duty. It is the loneliness of the life, however, which forms its worst
feature. For months the forester may not see the face of a white man,
or even an Indian--going day by day amid the trees, fording streams,
climbing mountain sides, with never a person to speak to. This is why
several rangers have at different times become insane and have been
found aimlessly wandering about, while others have suffered death from
starvation while mentally unbalanced. Remembering that a man may be
sole guardian of a tract of land as large as an entire English county,
it is not to be wondered at that occasionally the sense of their
loneliness should overpower them.


_From a Photograph._]

It takes a good type of man to make a successful forester--he is
obliged to undertake so many different tasks and perform them all well.
His daily round does not mean merely going from this place to that in
his territory, looking out for fires and for unauthorized persons who
may come into the woods to cut down the valuable timber. True, forest
fires are perhaps the ranger's greatest anxiety, but he must also keep
a keen watch for what are called in the West "squatters"--families
who steal into the parts controlled by the Government and try to make
homes in open spots without permission. They cut down valuable trees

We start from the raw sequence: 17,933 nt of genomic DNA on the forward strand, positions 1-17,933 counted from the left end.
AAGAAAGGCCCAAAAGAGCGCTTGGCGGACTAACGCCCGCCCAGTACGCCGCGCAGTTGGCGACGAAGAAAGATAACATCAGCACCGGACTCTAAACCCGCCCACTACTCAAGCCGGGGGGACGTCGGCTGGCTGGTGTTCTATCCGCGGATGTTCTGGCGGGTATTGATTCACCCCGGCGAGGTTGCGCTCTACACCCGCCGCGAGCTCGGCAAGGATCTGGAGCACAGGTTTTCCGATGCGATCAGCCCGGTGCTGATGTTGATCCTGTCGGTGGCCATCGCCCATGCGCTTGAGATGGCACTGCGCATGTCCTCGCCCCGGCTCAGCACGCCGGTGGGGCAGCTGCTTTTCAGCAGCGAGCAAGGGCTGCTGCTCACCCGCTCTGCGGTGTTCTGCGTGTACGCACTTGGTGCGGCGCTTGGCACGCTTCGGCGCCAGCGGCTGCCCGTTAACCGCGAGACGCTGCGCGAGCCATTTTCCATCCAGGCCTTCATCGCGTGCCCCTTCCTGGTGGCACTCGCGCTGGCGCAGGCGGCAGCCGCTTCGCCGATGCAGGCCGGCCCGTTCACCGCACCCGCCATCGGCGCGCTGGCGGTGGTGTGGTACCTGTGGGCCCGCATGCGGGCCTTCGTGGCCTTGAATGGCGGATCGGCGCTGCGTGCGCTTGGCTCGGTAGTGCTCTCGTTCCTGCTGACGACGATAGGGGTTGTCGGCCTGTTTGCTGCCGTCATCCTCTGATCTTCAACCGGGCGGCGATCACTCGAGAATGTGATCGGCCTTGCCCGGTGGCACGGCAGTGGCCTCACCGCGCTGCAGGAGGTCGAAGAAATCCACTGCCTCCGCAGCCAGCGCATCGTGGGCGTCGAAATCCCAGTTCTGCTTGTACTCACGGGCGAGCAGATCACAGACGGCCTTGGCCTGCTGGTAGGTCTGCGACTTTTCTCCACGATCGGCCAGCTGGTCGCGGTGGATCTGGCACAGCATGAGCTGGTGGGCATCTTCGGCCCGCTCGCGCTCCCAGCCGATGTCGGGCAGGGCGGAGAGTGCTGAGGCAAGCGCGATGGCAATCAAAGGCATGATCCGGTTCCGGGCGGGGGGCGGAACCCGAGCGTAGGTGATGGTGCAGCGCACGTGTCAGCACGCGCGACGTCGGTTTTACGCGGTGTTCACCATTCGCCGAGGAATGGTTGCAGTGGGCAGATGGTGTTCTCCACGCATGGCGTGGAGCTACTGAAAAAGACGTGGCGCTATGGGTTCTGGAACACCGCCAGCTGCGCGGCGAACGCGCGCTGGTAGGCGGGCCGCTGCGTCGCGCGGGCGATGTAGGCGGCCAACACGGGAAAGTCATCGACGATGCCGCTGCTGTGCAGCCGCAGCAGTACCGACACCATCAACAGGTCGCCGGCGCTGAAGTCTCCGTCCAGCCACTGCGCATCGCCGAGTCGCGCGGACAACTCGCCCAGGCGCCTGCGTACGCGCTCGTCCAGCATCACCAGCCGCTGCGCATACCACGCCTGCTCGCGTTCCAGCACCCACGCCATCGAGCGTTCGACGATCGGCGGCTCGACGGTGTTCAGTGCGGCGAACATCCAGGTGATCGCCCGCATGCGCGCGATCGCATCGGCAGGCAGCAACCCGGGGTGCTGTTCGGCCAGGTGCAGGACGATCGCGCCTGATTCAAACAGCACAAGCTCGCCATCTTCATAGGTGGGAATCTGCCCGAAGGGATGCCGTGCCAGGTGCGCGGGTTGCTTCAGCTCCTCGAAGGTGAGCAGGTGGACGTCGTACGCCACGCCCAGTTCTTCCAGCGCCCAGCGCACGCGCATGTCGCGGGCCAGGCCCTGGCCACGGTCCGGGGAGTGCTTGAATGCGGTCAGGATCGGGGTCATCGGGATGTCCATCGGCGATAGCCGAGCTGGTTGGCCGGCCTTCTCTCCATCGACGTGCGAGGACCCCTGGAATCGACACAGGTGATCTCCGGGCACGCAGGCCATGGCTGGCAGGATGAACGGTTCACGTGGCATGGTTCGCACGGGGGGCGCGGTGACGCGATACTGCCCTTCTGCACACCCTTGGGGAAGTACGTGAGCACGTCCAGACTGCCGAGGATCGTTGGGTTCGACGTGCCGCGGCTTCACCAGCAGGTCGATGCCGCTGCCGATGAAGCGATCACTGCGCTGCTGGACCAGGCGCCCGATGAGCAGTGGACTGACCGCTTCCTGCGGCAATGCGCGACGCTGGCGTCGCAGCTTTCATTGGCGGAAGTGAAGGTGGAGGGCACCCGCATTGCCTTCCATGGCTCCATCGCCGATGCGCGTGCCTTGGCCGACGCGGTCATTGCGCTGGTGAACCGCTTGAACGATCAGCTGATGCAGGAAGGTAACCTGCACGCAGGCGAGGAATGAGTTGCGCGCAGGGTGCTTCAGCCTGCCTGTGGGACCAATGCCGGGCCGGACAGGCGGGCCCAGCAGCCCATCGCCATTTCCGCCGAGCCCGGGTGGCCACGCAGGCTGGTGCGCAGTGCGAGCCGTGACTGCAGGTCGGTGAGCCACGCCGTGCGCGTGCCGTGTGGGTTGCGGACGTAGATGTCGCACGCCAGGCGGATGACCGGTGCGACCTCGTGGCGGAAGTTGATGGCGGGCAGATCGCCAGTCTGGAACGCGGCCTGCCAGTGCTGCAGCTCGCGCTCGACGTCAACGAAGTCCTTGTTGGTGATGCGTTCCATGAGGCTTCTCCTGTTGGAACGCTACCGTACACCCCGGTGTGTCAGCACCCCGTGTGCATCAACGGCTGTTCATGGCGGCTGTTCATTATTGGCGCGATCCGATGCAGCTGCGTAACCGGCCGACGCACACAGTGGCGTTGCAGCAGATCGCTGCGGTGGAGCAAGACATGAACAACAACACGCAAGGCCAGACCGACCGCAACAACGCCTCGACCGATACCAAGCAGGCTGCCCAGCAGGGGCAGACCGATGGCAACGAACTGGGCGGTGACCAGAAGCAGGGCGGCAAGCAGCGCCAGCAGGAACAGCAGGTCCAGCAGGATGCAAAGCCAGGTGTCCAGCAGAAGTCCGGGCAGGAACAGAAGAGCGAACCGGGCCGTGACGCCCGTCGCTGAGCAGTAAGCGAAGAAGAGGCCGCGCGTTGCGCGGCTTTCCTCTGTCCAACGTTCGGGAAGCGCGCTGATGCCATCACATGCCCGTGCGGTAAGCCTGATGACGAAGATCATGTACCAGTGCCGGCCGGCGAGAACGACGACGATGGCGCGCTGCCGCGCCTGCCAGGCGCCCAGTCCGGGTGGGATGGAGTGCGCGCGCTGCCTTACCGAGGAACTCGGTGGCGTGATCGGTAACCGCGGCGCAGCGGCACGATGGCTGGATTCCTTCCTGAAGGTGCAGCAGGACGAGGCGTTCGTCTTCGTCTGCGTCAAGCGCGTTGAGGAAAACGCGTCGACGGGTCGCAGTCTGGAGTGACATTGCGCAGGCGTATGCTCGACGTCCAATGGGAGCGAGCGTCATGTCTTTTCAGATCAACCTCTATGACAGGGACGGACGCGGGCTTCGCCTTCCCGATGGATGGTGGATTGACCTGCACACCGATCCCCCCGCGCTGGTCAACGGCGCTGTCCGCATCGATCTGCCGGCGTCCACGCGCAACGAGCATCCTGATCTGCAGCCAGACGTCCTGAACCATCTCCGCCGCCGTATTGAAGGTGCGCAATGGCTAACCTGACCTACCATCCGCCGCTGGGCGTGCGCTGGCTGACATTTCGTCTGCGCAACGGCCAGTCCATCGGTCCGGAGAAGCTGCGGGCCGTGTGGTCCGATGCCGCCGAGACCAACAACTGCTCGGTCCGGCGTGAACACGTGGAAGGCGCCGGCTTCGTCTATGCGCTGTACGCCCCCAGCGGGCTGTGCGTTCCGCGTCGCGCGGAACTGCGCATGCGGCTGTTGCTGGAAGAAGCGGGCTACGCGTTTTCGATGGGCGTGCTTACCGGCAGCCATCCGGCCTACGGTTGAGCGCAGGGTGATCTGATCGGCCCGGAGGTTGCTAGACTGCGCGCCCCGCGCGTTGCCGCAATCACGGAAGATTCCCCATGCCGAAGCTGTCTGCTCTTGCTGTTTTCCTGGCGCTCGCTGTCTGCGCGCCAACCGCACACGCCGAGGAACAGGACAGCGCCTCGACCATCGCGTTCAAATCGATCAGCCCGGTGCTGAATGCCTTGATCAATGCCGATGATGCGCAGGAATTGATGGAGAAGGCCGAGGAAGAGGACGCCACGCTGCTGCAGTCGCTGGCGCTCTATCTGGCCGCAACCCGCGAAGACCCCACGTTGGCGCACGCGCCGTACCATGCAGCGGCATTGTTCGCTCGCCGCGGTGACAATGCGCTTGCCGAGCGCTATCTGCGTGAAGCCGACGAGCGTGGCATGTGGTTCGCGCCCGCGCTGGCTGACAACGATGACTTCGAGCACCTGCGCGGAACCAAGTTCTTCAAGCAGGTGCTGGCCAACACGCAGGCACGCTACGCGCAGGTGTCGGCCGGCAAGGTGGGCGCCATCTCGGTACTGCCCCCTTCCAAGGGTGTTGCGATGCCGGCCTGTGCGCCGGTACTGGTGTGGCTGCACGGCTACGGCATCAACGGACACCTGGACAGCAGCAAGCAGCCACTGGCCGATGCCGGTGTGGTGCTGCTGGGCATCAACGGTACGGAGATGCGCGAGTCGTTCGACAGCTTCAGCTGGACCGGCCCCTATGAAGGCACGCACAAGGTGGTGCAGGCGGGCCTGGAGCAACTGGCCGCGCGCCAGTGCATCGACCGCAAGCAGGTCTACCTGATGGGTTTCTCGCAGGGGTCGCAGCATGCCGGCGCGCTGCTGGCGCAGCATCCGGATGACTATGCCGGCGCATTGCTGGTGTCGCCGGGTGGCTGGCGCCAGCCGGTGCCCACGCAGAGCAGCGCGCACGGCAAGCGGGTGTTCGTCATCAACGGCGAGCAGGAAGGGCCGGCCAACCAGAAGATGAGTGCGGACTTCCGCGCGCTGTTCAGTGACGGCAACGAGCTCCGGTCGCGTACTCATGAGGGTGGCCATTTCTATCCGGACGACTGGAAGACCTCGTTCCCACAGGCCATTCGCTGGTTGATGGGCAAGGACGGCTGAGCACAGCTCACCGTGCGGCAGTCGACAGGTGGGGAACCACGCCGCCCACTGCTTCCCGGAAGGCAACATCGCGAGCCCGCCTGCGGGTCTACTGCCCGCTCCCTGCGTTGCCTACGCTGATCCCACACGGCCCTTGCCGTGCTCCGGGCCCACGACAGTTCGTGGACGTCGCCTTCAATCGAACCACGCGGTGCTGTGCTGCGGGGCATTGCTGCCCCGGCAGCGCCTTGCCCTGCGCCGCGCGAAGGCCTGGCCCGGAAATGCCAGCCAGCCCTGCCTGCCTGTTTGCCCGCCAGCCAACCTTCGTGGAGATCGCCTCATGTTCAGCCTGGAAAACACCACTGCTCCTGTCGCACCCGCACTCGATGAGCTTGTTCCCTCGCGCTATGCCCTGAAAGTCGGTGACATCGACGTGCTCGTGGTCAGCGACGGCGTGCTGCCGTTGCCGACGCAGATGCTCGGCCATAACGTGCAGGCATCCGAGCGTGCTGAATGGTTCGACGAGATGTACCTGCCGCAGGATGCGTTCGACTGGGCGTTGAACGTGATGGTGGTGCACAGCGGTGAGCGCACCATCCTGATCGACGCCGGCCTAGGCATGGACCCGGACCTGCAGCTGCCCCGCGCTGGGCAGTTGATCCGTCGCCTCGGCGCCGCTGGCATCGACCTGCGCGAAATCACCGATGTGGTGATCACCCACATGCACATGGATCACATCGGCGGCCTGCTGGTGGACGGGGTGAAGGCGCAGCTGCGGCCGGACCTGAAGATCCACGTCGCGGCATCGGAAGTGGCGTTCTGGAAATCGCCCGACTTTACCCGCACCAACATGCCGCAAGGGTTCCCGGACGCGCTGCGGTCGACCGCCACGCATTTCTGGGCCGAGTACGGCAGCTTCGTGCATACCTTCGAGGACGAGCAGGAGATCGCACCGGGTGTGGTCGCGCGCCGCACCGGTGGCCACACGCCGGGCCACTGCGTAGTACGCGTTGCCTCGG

for fuel, occupy ground to which they have no right, and frequently
seriously injure the forest growth before they are discovered. In a
region covering two hundred thousand acres squatters may live for
months, or perhaps even a year, before being discovered by the forester
and driven out. And this eviction work is very dangerous, for the
squatter may be armed, and if he thinks he will not be detected he does
not hesitate to shoot down the guardian in fighting for the place he
calls his home. More than one murder of this kind has been committed
since the United States began taking charge of the great forests ten
years ago.

The forester must also supervise any lumbering operations which are
permitted by the Government in the region under his care. Someone may
get authority from the Forest Service to cut certain trees and make
them into lumber, and the ranger in that district must look to it that
they do not cut more than they should, that they do not damage other
trees--especially young ones--and that they do not set fire to the
woodlands during their operations. He measures the timber they cut,
and makes a report to his supervisor of what they do from month to
month. If the Government allows stock-raisers to turn cattle and sheep
into one of the woodland parks, the forester must watch the animals
and prevent them feeding at places where they would do damage. He also
oversees the stock-men and herders--and here again is liable to be
injured, if not killed, since some of these ranchmen of the Far West
belong to a desperate class, and are usually well armed and only too
ready to use their weapons.

The ranger is not only a policeman, but is frequently called upon to
act as judge when a dispute arises on his territory between rival
settlers. Sometimes he is obliged to arrest trespassers and other
wrongdoers, and take them perhaps fifty miles through the wilderness